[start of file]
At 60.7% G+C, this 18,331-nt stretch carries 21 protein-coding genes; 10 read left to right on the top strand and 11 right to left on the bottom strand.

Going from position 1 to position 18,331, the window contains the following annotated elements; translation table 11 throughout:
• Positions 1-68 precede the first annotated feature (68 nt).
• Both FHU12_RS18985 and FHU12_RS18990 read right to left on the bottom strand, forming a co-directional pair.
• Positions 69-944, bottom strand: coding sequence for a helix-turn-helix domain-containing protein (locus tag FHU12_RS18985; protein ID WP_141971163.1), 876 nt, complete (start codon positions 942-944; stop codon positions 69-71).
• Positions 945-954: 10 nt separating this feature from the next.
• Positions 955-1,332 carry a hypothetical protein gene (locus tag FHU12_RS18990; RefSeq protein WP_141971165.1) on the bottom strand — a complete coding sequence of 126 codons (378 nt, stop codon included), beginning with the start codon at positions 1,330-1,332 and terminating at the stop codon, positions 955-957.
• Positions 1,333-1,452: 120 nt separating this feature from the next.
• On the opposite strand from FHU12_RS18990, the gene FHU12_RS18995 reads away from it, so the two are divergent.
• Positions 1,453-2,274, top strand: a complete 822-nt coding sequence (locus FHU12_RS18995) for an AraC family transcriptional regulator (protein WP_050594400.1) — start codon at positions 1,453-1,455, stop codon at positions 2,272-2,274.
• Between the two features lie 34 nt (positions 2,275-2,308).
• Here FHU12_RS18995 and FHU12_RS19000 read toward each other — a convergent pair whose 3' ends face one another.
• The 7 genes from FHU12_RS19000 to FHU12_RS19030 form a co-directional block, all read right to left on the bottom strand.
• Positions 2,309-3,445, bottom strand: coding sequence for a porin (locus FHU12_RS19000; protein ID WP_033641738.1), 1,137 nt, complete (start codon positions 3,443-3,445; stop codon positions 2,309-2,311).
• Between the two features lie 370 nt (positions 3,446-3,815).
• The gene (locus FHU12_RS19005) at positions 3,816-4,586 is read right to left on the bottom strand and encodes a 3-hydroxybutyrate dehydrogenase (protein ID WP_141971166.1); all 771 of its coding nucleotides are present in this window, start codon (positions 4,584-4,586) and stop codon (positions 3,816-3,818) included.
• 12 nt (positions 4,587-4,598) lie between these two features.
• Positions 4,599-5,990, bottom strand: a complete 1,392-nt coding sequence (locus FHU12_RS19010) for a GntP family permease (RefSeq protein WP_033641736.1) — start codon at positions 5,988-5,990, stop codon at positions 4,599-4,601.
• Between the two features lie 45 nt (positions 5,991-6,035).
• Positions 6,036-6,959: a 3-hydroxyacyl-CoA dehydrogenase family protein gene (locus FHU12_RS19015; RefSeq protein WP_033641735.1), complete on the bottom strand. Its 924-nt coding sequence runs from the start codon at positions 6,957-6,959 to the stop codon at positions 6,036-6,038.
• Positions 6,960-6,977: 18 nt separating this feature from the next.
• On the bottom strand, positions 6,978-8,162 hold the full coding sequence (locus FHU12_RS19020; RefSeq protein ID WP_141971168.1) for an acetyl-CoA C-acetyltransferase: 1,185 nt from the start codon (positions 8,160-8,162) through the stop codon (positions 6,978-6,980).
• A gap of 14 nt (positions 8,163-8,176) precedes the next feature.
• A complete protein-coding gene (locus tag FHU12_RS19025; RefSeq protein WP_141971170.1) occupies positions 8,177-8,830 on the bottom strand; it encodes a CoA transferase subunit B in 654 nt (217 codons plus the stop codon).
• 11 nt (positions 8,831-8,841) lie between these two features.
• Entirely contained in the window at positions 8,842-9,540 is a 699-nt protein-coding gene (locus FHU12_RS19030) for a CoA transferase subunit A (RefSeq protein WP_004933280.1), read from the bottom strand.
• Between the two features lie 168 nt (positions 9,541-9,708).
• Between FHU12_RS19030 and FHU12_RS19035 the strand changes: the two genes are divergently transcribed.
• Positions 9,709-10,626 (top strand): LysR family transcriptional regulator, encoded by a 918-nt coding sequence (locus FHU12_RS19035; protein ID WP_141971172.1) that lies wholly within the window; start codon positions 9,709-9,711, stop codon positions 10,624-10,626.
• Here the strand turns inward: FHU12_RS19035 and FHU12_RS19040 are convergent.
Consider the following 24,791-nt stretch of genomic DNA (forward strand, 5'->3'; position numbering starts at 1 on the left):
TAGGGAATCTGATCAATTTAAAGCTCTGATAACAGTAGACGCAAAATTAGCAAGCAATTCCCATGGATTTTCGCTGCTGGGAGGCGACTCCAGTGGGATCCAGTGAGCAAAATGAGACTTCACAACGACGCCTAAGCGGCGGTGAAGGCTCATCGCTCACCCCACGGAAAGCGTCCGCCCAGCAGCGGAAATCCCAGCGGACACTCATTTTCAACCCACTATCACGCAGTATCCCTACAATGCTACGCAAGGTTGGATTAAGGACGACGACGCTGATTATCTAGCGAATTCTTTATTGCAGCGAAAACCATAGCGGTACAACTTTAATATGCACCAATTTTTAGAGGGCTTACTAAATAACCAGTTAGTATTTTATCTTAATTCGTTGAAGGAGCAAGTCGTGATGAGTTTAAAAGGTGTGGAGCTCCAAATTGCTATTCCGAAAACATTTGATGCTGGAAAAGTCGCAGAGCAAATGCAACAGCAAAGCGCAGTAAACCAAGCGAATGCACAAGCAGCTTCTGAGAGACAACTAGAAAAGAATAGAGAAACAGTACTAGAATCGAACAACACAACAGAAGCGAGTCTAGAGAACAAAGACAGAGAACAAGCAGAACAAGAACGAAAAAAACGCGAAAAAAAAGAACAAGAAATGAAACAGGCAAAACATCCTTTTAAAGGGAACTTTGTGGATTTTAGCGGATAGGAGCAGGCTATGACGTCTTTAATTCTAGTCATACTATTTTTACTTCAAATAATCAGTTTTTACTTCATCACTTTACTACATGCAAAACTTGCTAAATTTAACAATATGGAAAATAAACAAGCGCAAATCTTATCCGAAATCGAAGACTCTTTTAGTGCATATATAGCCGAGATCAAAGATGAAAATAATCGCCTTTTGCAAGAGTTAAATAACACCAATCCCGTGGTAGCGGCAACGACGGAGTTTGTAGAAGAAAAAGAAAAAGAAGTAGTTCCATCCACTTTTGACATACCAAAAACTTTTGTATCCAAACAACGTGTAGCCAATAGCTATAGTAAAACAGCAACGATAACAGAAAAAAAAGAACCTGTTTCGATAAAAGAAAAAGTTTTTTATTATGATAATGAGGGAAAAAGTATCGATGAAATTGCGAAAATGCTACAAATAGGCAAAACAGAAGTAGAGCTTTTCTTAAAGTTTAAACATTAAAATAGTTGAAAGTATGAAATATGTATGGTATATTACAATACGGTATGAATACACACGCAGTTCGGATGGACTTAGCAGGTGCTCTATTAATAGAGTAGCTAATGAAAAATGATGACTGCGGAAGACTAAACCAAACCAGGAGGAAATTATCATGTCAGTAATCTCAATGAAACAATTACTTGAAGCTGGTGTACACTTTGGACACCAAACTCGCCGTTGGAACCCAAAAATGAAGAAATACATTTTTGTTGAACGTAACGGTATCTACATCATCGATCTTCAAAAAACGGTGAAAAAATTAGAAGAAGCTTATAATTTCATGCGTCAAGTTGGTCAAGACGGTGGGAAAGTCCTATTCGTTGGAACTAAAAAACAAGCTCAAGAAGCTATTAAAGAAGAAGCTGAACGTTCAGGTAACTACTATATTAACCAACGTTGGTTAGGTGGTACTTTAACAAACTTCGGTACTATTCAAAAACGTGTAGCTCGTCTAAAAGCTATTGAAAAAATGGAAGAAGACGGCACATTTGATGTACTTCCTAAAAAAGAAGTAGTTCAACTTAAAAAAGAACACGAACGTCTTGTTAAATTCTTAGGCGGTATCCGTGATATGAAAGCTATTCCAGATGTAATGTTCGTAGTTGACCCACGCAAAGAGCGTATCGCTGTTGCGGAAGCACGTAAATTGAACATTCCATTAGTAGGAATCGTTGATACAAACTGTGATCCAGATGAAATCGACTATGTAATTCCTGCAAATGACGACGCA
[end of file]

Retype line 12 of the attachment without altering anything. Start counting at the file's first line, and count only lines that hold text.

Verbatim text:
• Here FHU12_RS18995 and FHU12_RS19000 read toward each other — a convergent pair whose 3' ends face one another.